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Steve Freed: This is Steve Freed with Diabetes in Control and we’re here at AACE, the American Association of Clinical Endocrinologists here in Orlando 2016. We have with us Dr. Sloan, Lance Sloan, so we are excited about that and maybe you could start off with and tell us a little bit about who you are, what you do, what kind of practice you have.
Dr. Sloan: I’m an endocrinologist/nephrologist in clinical practice in Lufkin, Texas which is north of Houston, it’s a little bit more rural area. I actively practice in both specialties and I’m going to be talking about SGLT associated DKA so I also see about 200 to 300 patients with DKA each year. They’re not all active patients of mine, in fact almost none of them are. It gives me a pretty good experience as to what is happening in the DKA world and of course being very involved with SGLT-2 inhibitors.
Steve Freed: It’s interesting. You’re here to talk about a drug and DKA. Four years ago you wouldn’t be talking about this because we didn’t even have the drug the SGLT-2s. From your experience what are some of the positives with the SGLT-2 drugs?
Dr. Sloan: Of course, I am talking about a class, not any specific one in the class. Actually, I have a history going back for 25 years with SGLT-2s, with SGLTs became SGLT-2 inhibitors. So I’ve actually talked about it even before 4 years ago but of course we weren’t really talking about this association with DKA that we’re talking about now for safety reasons. It’s a class I’ve been very excited about because again I’m an endocrinologist and a nephrologist and this is a drug that works through a novel renal non-insulin dependent mechanism to help lower blood sugars. Because of the way that it works, I expect that over time as the data is already starting to come out with the EMPA-REG and other trials to follow that this drug has an impact on reducing cardiovascular risk factors and other mechanisms that are particularly favorable to reducing diabetic kidney disease.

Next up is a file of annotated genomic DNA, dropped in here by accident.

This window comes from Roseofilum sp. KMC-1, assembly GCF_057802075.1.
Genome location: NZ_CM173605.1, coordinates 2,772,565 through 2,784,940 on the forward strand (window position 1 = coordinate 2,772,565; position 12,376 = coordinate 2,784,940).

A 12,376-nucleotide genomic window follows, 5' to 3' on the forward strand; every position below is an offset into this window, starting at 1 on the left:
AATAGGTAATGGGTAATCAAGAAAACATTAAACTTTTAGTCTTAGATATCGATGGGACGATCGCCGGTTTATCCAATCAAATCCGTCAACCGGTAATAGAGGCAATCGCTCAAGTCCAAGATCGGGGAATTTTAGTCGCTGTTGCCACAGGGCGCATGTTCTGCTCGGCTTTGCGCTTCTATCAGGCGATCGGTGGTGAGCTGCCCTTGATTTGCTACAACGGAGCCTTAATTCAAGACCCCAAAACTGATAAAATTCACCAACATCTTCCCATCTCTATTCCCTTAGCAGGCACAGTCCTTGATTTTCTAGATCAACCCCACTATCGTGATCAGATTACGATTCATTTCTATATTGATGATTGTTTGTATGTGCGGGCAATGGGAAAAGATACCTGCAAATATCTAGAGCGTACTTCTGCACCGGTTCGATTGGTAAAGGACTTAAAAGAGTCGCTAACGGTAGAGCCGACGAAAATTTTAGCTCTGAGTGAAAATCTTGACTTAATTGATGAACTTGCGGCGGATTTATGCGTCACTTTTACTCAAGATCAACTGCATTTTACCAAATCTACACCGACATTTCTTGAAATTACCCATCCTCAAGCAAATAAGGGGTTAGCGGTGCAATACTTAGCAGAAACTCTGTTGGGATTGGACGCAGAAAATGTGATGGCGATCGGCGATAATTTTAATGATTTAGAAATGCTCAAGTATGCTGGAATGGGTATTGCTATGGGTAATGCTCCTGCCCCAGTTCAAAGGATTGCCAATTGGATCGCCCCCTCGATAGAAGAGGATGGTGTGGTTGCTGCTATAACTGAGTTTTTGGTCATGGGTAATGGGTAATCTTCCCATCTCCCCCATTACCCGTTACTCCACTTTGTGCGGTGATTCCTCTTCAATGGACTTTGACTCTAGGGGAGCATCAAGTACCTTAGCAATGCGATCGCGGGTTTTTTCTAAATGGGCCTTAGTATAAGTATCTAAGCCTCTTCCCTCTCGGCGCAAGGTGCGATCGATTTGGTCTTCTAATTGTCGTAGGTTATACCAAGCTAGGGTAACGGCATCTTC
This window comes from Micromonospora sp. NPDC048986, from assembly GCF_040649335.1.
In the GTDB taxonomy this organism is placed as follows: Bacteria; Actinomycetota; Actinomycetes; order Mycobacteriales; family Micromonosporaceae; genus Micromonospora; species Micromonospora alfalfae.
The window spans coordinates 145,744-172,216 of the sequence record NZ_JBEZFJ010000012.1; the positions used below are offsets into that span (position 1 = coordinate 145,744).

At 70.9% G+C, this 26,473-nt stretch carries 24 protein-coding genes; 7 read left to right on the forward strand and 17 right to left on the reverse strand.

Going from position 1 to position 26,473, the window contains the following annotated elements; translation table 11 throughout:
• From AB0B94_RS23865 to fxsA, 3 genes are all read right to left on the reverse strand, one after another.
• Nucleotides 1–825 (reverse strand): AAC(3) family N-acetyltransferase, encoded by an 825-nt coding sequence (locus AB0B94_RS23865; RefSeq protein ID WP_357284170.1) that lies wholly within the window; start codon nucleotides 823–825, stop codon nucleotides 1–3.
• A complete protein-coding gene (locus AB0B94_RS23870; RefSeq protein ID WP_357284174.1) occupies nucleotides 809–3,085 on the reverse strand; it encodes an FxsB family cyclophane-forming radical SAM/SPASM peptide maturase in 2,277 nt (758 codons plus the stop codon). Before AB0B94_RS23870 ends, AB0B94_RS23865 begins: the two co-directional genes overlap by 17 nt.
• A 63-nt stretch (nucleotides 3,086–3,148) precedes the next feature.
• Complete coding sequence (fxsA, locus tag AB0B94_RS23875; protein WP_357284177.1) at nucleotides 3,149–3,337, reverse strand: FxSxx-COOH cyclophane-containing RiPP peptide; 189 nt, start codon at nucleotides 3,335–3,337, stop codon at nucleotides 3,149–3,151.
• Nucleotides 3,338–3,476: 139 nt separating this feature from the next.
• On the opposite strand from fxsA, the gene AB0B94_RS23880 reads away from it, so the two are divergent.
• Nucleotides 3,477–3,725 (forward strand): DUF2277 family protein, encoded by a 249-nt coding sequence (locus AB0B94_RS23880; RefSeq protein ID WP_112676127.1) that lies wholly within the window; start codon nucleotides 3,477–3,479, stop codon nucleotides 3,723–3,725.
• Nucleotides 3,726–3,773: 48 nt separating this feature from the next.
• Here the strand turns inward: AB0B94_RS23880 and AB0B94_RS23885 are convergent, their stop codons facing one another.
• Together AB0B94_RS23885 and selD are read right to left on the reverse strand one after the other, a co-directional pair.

Steve Freed: You’ve been favorable towards this drug. First of all it works in a different area that we’ve seen before. From what I’ve read, there’s a lot of concerns about this drug, besides DKA. One of those concerns is, with all that sugar floating around in our urinary system, does it increase our chances for cancer? For urinary issues? We know it does, it increases urinary infections. What are your thoughts about that?